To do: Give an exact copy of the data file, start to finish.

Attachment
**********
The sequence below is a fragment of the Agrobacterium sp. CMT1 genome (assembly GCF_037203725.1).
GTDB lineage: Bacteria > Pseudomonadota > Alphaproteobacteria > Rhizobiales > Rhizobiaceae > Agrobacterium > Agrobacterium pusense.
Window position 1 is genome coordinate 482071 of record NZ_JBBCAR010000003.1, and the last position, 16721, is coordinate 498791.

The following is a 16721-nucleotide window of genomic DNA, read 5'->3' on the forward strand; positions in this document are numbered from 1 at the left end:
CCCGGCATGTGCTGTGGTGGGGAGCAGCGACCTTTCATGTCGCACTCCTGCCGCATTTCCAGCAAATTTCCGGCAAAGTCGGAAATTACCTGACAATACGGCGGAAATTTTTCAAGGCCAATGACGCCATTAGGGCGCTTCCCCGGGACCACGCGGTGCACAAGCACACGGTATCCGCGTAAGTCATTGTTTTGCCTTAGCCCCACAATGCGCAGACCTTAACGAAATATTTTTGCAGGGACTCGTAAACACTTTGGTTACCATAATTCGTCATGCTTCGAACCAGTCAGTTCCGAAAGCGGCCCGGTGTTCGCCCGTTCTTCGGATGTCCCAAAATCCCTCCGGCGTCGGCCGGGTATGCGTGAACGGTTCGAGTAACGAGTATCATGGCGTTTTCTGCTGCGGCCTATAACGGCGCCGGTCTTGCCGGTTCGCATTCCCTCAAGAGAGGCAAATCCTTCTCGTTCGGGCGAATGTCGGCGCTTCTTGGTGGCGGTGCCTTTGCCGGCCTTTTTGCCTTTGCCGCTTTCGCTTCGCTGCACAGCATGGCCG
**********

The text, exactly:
The sequence below is a fragment of the Agrobacterium sp. CMT1 genome (assembly GCF_037203725.1).
GTDB lineage: Bacteria > Pseudomonadota > Alphaproteobacteria > Rhizobiales > Rhizobiaceae > Agrobacterium > Agrobacterium pusense.
Window position 1 is genome coordinate 482071 of record NZ_JBBCAR010000003.1, and the last position, 16721, is coordinate 498791.

The following is a 16721-nucleotide window of genomic DNA, read 5'->3' on the forward strand; positions in this document are numbered from 1 at the left end:
CCCGGCATGTGCTGTGGTGGGGAGCAGCGACCTTTCATGTCGCACTCCTGCCGCATTTCCAGCAAATTTCCGGCAAAGTCGGAAATTACCTGACAATACGGCGGAAATTTTTCAAGGCCAATGACGCCATTAGGGCGCTTCCCCGGGACCACGCGGTGCACAAGCACACGGTATCCGCGTAAGTCATTGTTTTGCCTTAGCCCCACAATGCGCAGACCTTAACGAAATATTTTTGCAGGGACTCGTAAACACTTTGGTTACCATAATTCGTCATGCTTCGAACCAGTCAGTTCCGAAAGCGGCCCGGTGTTCGCCCGTTCTTCGGATGTCCCAAAATCCCTCCGGCGTCGGCCGGGTATGCGTGAACGGTTCGAGTAACGAGTATCATGGCGTTTTCTGCTGCGGCCTATAACGGCGCCGGTCTTGCCGGTTCGCATTCCCTCAAGAGAGGCAAATCCTTCTCGTTCGGGCGAATGTCGGCGCTTCTTGGTGGCGGTGCCTTTGCCGGCCTTTTTGCCTTTGCCGCTTTCGCTTCGCTGCACAGCATGGCCG